Frontal-parietal and limbic-striatal activity underlies information sampling in the best choice problem

Vincent Costa, Bruno B. Averbeck

Research output: Contribution to journalArticle

11 Citations (Scopus)

Abstract

Best choice problems have a long mathematical history, but their neural underpinnings remain unknown. Best choice tasks are optimal stopping problem that require subjects to view a list of options one at a time and decide whether to take or decline each option. The goal is to find a high ranking option in the list, under the restriction that declined options cannot be chosen in the future. Conceptually, the decision to take or decline an option is related to threshold crossing in drift diffusion models, when this process is thought of as a value comparison. We studied this task in healthy volunteers using fMRI, and used a Markov decision process to quantify the value of continuing to search versus committing to the current option. Decisions to take versus decline an option engaged parietal and dorsolateral prefrontal cortices, as well ventral striatum, anterior insula, and anterior cingulate. Therefore, brain regions previously implicated in evidence integration and reward representation encode threshold crossings that trigger decisions to commit to a choice.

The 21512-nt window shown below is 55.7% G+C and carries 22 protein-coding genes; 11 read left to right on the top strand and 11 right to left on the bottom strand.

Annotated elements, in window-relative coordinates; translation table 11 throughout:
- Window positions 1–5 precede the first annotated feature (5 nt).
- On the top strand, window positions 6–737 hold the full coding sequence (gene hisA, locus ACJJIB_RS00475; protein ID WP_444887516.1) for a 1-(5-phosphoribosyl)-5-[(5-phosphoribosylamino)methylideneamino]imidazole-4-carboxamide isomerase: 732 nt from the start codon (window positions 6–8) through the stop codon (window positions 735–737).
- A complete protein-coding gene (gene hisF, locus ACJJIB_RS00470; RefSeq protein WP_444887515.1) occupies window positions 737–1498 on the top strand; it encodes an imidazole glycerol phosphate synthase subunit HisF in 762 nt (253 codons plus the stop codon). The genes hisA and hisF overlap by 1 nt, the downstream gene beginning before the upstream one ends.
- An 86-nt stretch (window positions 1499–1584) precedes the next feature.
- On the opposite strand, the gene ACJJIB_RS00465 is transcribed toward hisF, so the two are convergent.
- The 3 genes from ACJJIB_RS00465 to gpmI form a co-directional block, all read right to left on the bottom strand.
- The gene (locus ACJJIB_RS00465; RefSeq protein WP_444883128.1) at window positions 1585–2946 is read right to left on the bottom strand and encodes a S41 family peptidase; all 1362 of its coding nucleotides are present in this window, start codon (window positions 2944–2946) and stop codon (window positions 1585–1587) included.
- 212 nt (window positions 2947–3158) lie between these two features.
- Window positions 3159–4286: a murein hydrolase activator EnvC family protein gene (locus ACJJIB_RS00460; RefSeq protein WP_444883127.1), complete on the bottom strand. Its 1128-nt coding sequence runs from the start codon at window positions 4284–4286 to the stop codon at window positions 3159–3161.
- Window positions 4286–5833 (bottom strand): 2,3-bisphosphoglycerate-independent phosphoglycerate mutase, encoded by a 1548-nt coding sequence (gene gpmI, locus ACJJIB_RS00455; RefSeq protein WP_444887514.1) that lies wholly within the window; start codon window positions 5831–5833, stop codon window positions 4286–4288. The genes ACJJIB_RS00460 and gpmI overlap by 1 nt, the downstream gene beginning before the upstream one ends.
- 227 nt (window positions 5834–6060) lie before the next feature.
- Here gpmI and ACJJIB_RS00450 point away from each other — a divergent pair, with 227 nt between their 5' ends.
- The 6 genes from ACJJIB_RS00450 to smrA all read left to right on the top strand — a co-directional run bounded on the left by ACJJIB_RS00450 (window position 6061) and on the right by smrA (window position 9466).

Original languageEnglish (US)
Pages (from-to)972-982
Number of pages11
JournalCerebral Cortex
Volume25
Issue number4
DOIs
StatePublished - Apr 1 2015
Externally publishedYes

Fingerprint

Corpus Striatum
Markov Chains
Gyrus Cinguli
Prefrontal Cortex
Reward
Healthy Volunteers
History
Magnetic Resonance Imaging
Brain
Ventral Striatum

Keywords

  • Bayesian
  • decision-making
  • fMRI

ASJC Scopus subject areas

  • Cognitive Neuroscience
  • Cellular and Molecular Neuroscience

Cite this

Frontal-parietal and limbic-striatal activity underlies information sampling in the best choice problem. / Costa, Vincent; Averbeck, Bruno B.

In: Cerebral Cortex, Vol. 25, No. 4, 01.04.2015, p. 972-982.

Research output: Contribution to journalArticle

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